So 30 x 350Kw = 10Mw times 2 = 20Mwh.

    That is going to need to be one very big battery for the winter, let alone after dusk.

  13. September 11, 2020 2:14 pm

    One other factor with EV’s is this: The Daily Telegraph runs a motoring column every Saturday and a few months ago someone wrote in to say that his 8 year old EV was only holding 30% of its full charge what should he do? The answer was to scrap the car, renewing the battery would be too expensive for the future life expectancy of the car. their other fault is that they are not good in winter when lights, heaters, windscreen wipers and demisters need to be used. A conventional car uses waste heat from the engine and the Alternator to keep the battery topped up. Also in winter batteries use a chemical process to provide power which is ambient heat dependent.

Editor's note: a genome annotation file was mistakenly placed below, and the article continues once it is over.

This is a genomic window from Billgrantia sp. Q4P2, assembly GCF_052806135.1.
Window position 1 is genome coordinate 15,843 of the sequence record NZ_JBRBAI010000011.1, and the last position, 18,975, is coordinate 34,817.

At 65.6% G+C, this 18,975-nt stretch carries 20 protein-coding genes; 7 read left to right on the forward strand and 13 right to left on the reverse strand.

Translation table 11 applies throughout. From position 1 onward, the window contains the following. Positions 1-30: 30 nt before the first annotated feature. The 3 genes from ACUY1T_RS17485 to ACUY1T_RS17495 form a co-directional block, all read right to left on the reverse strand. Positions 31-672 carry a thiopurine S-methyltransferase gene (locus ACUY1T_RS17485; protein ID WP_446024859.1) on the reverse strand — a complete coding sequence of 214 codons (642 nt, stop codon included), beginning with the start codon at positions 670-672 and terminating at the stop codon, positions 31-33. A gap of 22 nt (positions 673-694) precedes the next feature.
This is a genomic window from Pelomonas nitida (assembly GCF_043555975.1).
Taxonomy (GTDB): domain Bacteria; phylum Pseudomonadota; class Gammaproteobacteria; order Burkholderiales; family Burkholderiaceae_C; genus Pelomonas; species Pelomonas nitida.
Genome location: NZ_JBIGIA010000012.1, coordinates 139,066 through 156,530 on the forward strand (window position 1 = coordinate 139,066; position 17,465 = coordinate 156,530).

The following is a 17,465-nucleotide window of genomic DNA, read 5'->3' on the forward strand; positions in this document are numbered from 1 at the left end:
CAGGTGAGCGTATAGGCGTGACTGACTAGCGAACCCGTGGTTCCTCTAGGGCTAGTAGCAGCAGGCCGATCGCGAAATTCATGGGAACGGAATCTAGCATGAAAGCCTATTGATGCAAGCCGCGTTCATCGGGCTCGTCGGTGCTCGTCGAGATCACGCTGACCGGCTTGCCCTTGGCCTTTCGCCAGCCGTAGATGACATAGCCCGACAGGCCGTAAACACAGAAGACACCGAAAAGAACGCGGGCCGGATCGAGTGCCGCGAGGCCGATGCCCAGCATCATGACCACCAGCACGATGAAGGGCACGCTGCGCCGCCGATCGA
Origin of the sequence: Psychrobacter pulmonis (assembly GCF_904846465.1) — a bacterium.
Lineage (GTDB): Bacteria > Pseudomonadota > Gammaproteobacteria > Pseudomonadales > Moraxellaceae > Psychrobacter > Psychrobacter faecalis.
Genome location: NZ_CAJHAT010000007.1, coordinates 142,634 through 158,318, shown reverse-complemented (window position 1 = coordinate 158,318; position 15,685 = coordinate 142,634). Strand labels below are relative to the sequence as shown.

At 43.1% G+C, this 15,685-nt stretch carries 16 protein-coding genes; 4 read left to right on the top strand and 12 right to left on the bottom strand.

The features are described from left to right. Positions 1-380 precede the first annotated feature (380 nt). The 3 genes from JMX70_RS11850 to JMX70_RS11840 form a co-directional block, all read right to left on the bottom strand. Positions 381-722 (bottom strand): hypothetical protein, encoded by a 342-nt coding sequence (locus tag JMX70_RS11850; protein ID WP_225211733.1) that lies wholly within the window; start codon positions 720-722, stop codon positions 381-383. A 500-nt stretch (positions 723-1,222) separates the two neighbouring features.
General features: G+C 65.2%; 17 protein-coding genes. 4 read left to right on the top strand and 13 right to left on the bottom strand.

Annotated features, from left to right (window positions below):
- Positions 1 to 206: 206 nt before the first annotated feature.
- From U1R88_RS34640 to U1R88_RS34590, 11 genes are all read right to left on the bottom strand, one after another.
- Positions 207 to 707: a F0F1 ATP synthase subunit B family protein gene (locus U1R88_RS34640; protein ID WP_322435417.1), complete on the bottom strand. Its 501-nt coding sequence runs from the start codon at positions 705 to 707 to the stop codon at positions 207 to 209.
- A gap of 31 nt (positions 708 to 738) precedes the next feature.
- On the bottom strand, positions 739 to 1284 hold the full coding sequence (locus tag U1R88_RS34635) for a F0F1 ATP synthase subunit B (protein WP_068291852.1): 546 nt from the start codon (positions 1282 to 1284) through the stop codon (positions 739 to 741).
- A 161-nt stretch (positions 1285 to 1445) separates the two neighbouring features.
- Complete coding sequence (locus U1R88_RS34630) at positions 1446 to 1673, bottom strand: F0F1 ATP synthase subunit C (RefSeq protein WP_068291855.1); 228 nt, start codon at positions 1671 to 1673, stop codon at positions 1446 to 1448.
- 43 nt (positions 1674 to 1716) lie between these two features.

• Harry Passfield permalink
      September 11, 2020 3:19 pm

      Andrew, I kid you not, but an old friend if mine was thinking about getting an EV and, being worried about range suggested to me that it was easy to fix. All that needed to be done was install two sets of batteries and put an alternator on the motor. This would charge battery set number 2 while the motor was driven by battery set number one. When battery set number one got low on charge, simply switch between the two so that number one got charged!
      It was a real face-palm moment but I could not shift him in his belief.

      • Tym fern permalink
        September 11, 2020 10:33 pm

        Perpetual motion at last!

  14. rory green permalink
    September 11, 2020 5:45 pm

    We need nuclear cars and transport.

  15. Patsy Lacey permalink
    September 11, 2020 5:56 pm